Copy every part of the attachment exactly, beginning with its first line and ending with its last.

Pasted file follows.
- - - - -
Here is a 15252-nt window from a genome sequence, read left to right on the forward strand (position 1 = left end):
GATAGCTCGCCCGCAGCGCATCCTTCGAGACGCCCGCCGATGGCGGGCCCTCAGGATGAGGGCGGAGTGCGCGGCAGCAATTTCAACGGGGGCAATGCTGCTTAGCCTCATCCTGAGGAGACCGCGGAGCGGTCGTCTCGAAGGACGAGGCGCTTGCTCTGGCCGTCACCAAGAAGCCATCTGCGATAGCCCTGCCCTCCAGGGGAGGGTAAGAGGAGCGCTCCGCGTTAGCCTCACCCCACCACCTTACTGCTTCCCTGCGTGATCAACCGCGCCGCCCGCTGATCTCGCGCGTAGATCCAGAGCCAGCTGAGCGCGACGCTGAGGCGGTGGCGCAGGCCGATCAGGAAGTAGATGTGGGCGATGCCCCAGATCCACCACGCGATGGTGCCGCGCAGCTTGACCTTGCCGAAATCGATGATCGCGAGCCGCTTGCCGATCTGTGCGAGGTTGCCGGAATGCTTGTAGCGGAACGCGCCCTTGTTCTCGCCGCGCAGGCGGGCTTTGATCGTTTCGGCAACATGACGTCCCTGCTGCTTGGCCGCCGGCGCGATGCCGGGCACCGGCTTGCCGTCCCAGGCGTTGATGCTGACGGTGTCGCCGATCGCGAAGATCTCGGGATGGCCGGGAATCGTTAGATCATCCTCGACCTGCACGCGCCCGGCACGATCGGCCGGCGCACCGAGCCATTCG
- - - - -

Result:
Here is a 15252-nt window from a genome sequence, read left to right on the forward strand (position 1 = left end):
GATAGCTCGCCCGCAGCGCATCCTTCGAGACGCCCGCCGATGGCGGGCCCTCAGGATGAGGGCGGAGTGCGCGGCAGCAATTTCAACGGGGGCAATGCTGCTTAGCCTCATCCTGAGGAGACCGCGGAGCGGTCGTCTCGAAGGACGAGGCGCTTGCTCTGGCCGTCACCAAGAAGCCATCTGCGATAGCCCTGCCCTCCAGGGGAGGGTAAGAGGAGCGCTCCGCGTTAGCCTCACCCCACCACCTTACTGCTTCCCTGCGTGATCAACCGCGCCGCCCGCTGATCTCGCGCGTAGATCCAGAGCCAGCTGAGCGCGACGCTGAGGCGGTGGCGCAGGCCGATCAGGAAGTAGATGTGGGCGATGCCCCAGATCCACCACGCGATGGTGCCGCGCAGCTTGACCTTGCCGAAATCGATGATCGCGAGCCGCTTGCCGATCTGTGCGAGGTTGCCGGAATGCTTGTAGCGGAACGCGCCCTTGTTCTCGCCGCGCAGGCGGGCTTTGATCGTTTCGGCAACATGACGTCCCTGCTGCTTGGCCGCCGGCGCGATGCCGGGCACCGGCTTGCCGTCCCAGGCGTTGATGCTGACGGTGTCGCCGATCGCGAAGATCTCGGGATGGCCGGGAATCGTTAGATCATCCTCGACCTGCACGCGCCCGGCACGATCGGCCGGCGCACCGAGCCATTCG